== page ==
Search within this web site:

 
you are here ::

Latvia, Land and Resources

Lielupe, black storks, Baltic republics, Gauja, Gulf of Riga

Latvia covers an area of about 63,700 sq km (about 24,600 sq mi), of which 2,550 sq km (980 sq mi) is inland water. It is bounded on the north by Estonia and the Gulf of Riga, an inlet of the Baltic Sea; on the east by Russia; on the south by Belarus and Lithuania; and on the west by the Baltic Sea. Like the other Baltic republics, Latvia consists mostly of a low-lying plain. An upland area in the eastern part of the country constitutes the largest expanse of land in the Baltics with an elevation of more than 200 m (660 ft). The landscape of Latvia bears traces of glaciation and includes numerous lakes, streams, marshes, and peat bogs. The relatively unindented coastline extends 530 km (330 mi), with many sandy beaches. The northern half of the coastline faces the Gulf of Riga, a deep inlet of the Baltic Sea that is shielded from the open sea. The gulf juts into the northern portion of Latvia, forming the wide Kurzeme (Courland) Peninsula in the northwest. The largest river is the Daugava (Western Daugava), which is one of the principal rivers of the Baltic drainage area. Originating in Russia, it flows into Belarus and then northwest through Latvia to drain into the Gulf of Riga. The republic’s major hydroelectric power stations are situated on the Daugava. Other major rivers are the Gauja, the Venta, and the Lielupe.

Some 47 percent of Latvia is forested, mainly with pine, spruce, birch, and aspen. Forest cover is most dense in the north. The country’s mixed forests, meadows, and marshes support a number of animal species. Common mammals include elk, deer, wild boar, wolves, and lynx. Seals can be found along the coast. Latvia’s wide variety of birds includes black storks, herons, nightingales, woodpeckers, owls, and partridges.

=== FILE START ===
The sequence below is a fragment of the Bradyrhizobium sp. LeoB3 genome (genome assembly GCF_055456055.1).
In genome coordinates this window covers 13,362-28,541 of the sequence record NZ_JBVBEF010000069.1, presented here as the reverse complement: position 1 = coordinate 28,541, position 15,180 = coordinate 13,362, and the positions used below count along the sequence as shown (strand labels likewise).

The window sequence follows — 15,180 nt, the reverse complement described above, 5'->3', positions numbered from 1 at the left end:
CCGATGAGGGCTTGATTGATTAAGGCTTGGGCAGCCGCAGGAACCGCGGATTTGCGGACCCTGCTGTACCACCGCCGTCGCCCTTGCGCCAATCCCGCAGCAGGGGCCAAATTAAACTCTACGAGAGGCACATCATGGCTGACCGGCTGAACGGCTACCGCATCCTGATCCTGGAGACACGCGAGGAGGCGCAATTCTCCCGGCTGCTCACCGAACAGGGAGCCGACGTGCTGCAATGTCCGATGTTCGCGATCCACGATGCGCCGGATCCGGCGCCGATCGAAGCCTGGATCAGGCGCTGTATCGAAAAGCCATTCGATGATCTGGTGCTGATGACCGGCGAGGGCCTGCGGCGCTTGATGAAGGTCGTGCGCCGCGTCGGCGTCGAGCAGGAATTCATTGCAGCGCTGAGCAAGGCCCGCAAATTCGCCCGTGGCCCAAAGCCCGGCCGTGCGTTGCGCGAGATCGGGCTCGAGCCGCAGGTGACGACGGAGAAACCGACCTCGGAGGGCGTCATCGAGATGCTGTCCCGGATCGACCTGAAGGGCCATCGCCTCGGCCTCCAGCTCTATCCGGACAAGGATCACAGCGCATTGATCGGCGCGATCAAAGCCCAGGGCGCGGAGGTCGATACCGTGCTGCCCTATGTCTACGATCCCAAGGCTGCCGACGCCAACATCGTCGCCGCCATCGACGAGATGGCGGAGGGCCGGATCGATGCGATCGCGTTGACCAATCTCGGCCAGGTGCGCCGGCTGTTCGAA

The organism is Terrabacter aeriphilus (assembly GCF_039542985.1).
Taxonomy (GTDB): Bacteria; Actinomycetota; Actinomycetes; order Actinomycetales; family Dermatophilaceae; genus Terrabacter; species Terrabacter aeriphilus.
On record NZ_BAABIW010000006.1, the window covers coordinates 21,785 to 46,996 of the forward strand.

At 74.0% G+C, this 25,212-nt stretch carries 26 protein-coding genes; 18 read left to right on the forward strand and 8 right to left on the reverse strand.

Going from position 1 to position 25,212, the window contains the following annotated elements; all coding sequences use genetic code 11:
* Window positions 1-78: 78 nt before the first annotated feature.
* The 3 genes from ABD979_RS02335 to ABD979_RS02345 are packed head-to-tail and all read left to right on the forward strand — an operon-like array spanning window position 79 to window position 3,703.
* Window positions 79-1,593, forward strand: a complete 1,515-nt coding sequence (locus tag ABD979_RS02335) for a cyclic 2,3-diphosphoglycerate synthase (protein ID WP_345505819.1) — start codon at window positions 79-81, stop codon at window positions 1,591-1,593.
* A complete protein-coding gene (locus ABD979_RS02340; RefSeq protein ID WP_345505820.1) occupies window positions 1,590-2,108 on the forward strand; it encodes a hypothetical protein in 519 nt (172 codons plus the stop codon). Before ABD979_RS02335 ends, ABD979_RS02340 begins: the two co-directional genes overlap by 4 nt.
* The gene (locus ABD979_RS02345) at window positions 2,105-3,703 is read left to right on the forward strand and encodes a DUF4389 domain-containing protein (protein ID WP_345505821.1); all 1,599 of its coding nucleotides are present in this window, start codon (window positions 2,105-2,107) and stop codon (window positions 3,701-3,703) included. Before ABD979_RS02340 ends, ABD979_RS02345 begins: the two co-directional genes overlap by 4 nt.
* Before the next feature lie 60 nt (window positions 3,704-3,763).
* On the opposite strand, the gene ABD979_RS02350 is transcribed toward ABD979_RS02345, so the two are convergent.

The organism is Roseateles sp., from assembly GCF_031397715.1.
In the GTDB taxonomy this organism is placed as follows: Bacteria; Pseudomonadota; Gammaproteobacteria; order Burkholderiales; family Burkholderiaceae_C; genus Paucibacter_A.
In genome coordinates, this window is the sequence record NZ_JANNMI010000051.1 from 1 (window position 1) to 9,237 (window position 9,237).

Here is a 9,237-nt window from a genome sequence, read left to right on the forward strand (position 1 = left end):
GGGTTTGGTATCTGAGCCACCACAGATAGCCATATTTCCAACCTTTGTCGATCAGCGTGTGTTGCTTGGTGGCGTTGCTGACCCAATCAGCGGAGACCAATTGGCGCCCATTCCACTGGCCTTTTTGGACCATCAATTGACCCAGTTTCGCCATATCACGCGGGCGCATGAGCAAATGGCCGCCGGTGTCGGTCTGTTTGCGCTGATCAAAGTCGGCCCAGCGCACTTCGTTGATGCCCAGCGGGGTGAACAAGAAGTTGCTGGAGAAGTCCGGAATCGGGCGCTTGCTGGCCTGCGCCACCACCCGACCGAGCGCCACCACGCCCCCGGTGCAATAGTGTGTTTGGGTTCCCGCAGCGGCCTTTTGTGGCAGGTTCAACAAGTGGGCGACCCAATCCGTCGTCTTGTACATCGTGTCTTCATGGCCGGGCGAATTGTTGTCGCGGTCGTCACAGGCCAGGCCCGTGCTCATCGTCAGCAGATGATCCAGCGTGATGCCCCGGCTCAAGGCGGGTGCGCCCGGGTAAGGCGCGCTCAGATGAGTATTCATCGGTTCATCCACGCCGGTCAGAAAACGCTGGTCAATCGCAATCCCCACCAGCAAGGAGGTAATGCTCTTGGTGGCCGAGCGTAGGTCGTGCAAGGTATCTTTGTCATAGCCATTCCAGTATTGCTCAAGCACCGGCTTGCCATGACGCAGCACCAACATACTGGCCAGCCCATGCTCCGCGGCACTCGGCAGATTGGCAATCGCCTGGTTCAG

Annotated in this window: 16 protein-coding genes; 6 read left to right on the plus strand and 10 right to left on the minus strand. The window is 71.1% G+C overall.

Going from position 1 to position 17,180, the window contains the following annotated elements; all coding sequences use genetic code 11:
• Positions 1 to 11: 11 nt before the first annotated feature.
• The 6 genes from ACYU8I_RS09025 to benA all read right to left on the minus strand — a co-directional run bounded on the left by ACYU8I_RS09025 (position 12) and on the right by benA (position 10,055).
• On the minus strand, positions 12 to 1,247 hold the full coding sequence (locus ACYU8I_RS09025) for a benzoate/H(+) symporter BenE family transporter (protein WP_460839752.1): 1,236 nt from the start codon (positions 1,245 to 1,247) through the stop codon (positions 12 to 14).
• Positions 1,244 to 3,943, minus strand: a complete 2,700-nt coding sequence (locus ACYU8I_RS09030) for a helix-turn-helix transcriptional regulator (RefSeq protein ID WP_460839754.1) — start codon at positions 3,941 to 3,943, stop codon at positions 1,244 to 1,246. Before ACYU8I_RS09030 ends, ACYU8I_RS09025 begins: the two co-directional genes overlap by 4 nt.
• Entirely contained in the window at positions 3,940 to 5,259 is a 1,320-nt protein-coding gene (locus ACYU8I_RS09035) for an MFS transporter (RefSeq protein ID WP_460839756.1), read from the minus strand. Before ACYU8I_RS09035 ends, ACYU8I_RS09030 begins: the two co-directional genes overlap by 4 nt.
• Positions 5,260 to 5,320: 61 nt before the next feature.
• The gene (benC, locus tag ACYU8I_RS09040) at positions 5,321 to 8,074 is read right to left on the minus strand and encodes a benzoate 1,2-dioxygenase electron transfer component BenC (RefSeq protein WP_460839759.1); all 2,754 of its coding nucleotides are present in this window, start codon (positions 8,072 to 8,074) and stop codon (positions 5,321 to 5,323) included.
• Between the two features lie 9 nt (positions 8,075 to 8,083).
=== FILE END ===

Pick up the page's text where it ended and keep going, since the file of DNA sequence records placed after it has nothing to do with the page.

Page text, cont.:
Natural resources are limited in Latvia. Peat (a compact, high-carbon material used for fuel and mulch) is the most plentiful mineral deposit; peat bogs cover about 10 percent of the total land area, mainly in the eastern portion of the country. There are also deposits of gypsum, a mineral used in construction materials. Amber, a fossil tree resin, is found along the coast.

Latvia’s climate is dominated by air masses from the Atlantic Ocean. In the western part of the country, winters are mild and summers are relatively cool. The east experiences slightly colder winters and warmer summers. Latvia has high levels of humidity and frequently cloudy skies. Annual precipitation averages between 560 and 790 mm (22 and 31 in), with the upland areas receiving the most. Snow covers the ground for two to four months of the year, sometimes longer. Rainfall is heaviest in July and August.

deeper links ::


Article key phrases:

Lielupe, black storks, Baltic republics, Gauja, Gulf of Riga, peat bogs, Courland, air masses, largest river, upland areas, nightingales, Baltics, woodpeckers, Baltic Sea, major rivers, Venta, open sea, herons, wild boar, wolves, mulch, Atlantic Ocean, gypsum, inland water, elk, spruce, marshes, deer, meadows, Peninsula, cloudy skies, elevation, Rainfall, pine, Amber, construction materials, northwest, sandy beaches, streams, Snow, Russia, Belarus, Lithuania, percent, Natural resources, Estonia, Latvia, ground, fuel, east, country, south, year, months, owls

 
 

Search within this web site: